Memory, Attention & Decision-Making (Chapter 3. Reward and punishment-related learning; emotion and motivation)
Edmund Rolls, Oxford University
Oxford University Press (2008)
The author views the orbitofrontal region of the prefrontal cortex as the most important region for determining the value of rewards or punishers. Objects are first represented in the visual, somatosensory and other areas of the cortex without having any aspect of reward value. This only arises in the orbitofrontal and the amygdala. Studies show that orbitofrontal activity correlates to the subjective pleasantness of sensory inputs rather than the actual strength of the signal. The orbitofrontal appears to project its assessment of reward preferences to the dorsolateral prefrontal, the area responsible for planning in order to obtain rewards and in deciding to defer short-term rewards in favour of longer-term rewards. The orbitofrontal also projects to the basal ganglia which appear to integrate a variety of cortical and limbic inputs in order to drive behaviour. What is not discussed, but is apparent from the discussion in this book is that subjective emotional assessment mainly in the orbitofrontal has an important part in determining behaviour including that directed at planned or longer-term goals. This contradicts the mainstream consensus, based mainly on studies of trivial actions, that behaviour rises entirely from unconscious processing.
Emotions are here considered to be the result of reinforcing stimuli described as rewards or punishers. Some stimuli are primary reinforcers, so-called because they do not have to be learned. Other stimuli are initially neutral, but become secondary reinforcers because through learning they become associated with primary reinforcers. Genes are seen to specify goals, but behaviour is driven by the reward value of the goals. This reward process is argued to be implemented in the orbitofrontal region of the prefrontal cortex and the amygdala within the subcortical limbic system.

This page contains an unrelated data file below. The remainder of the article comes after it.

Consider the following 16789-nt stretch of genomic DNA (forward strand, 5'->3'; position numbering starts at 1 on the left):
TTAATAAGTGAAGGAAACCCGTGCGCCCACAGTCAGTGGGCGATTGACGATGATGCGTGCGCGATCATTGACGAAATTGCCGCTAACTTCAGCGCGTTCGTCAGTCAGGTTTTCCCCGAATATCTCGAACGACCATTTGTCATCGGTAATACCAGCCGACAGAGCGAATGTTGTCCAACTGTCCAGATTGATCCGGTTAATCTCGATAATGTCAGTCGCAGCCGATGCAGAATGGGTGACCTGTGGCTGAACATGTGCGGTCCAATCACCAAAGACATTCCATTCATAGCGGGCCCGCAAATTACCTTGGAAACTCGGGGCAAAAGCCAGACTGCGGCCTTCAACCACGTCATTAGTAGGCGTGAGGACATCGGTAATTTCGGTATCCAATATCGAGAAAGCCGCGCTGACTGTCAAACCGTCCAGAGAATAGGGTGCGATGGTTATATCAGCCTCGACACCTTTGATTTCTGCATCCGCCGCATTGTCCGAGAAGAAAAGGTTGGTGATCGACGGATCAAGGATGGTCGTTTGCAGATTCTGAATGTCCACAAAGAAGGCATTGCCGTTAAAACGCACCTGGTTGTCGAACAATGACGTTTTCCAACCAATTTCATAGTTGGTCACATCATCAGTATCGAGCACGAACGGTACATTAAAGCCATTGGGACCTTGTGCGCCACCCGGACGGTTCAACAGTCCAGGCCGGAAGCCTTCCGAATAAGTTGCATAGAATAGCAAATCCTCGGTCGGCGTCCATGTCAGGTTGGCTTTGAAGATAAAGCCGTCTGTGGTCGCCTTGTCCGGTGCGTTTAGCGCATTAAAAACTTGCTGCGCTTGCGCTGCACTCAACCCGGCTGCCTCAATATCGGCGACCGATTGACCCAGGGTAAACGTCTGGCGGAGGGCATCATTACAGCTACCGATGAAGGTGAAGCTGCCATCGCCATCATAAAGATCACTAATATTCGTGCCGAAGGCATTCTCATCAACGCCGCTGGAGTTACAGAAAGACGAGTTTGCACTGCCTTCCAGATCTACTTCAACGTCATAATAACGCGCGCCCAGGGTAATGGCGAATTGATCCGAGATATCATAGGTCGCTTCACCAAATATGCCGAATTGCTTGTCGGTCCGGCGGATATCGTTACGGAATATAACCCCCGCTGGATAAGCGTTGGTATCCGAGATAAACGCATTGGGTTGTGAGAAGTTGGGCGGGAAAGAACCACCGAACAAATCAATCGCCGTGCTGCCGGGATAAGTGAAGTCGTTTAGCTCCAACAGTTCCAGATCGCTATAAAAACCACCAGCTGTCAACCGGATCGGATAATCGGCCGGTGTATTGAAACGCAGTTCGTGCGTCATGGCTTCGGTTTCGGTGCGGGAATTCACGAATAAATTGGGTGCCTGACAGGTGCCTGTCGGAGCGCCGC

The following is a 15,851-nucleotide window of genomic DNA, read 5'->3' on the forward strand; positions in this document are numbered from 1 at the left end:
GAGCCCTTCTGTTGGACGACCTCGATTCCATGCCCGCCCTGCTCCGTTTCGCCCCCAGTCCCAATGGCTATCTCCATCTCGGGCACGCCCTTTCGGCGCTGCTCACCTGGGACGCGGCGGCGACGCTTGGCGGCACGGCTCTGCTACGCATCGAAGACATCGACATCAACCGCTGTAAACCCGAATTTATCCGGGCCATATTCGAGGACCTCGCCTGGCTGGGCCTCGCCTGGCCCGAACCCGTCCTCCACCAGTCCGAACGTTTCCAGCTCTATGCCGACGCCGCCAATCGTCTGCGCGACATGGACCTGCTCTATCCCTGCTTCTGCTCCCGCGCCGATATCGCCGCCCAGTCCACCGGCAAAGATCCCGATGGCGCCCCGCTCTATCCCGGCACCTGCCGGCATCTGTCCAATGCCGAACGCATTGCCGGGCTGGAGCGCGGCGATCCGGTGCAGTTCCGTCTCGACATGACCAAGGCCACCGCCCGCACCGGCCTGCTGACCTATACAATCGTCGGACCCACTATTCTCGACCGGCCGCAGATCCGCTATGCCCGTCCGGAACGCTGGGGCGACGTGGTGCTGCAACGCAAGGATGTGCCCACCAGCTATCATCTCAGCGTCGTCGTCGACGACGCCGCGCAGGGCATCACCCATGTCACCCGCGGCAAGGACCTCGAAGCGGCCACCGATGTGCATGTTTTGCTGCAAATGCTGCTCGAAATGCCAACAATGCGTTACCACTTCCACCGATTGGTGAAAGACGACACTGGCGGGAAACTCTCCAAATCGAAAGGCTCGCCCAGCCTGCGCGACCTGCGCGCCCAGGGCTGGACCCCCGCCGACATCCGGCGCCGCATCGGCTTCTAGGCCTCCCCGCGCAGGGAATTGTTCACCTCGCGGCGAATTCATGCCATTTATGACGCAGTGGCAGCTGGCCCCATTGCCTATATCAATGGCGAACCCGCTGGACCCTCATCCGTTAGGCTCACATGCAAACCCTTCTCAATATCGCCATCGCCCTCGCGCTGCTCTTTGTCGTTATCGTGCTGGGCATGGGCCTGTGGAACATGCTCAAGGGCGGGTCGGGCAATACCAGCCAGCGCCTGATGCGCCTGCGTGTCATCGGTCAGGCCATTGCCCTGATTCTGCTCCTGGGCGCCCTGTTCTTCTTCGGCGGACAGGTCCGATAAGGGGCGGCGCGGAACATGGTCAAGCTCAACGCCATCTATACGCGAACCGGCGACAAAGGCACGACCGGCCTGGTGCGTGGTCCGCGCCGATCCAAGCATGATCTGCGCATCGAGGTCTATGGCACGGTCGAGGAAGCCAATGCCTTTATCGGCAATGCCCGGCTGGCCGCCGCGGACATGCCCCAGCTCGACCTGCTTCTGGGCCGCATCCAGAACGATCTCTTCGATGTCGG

The brain is organised first to process a stimulus to the object level, and only after that to access its reward value. It has been found that the visual representations of objects in the inferior temporal cortex are neutral in terms of reward value, which only arises after projections to the orbitofrontal and amygdala. Similarly, representations of touch in the somatosensory cortex are without reward value until this area also projects to the orbitofrontal. Other sensory inputs such as taste and smell also gets as far as the primary cortex without there being any representation of reward value.
Primary reinforcers are represented in the orbitofrontal cortex, and this region and the amygdala are also involved in learning associations between initially neutral stimuli and the primary reinforcers. Activation in the human orbitofrontal has been shown to be correlated to the subjective pleasantness of a stimuli rather than the actual strength of the signal. Experiments with the sense of touch demonstrate that the orbitofrontal responds to reward sensation more strongly than neutral sensation. Thus the orbitofrontal responds more to the touch of velvet than to a more intense pressure from wood. With taste, the orbitofrontal can represent the reward value of a particular taste, and this activation relates to subjective pleasantness. Studies of taste in particular are seen as evidence that aspects of emotion are represented in the orbitofrontal. The orbitofrontal is also thought to be involved in the subjective experience of pain. With faces, the activation of the orbitofrontal has been found to correlate to the subjective attractiveness of a face.